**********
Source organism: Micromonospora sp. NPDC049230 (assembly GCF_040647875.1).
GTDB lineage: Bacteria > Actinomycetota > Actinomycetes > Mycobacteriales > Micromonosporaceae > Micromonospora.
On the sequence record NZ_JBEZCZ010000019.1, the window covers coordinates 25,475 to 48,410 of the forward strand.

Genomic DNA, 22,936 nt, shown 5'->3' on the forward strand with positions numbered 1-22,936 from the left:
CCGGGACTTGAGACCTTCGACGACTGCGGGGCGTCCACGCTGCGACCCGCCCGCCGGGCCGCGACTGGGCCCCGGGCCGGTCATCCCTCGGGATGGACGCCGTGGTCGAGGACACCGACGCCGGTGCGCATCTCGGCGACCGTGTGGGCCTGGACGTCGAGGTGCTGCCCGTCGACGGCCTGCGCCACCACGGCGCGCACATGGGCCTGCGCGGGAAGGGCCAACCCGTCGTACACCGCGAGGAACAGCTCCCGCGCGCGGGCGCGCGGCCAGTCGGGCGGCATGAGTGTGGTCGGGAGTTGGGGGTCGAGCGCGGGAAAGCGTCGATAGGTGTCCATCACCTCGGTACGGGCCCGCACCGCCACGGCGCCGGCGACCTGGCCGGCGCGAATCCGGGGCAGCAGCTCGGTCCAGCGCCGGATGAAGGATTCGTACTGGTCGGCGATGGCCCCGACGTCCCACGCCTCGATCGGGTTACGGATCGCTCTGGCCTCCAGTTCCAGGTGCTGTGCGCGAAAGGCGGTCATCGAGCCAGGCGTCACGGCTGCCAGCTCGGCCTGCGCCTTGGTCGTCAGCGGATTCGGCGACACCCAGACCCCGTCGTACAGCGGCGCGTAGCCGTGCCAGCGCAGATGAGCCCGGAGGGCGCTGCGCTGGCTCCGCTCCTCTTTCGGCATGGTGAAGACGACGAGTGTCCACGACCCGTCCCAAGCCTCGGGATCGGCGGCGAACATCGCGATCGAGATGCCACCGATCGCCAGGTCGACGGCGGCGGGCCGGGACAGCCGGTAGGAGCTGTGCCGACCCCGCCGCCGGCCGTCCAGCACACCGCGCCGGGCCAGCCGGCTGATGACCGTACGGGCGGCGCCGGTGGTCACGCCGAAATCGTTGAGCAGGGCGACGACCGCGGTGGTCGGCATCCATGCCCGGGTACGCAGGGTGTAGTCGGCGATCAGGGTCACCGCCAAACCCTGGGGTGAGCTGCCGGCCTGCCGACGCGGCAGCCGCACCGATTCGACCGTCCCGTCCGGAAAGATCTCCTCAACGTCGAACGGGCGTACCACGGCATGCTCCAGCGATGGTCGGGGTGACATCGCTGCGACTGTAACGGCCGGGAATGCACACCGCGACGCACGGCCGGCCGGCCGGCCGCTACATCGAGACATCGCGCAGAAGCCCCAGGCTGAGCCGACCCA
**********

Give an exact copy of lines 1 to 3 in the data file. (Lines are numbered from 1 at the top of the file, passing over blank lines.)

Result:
Source organism: Micromonospora sp. NPDC049230 (assembly GCF_040647875.1).
GTDB lineage: Bacteria > Actinomycetota > Actinomycetes > Mycobacteriales > Micromonosporaceae > Micromonospora.
On the sequence record NZ_JBEZCZ010000019.1, the window covers coordinates 25,475 to 48,410 of the forward strand.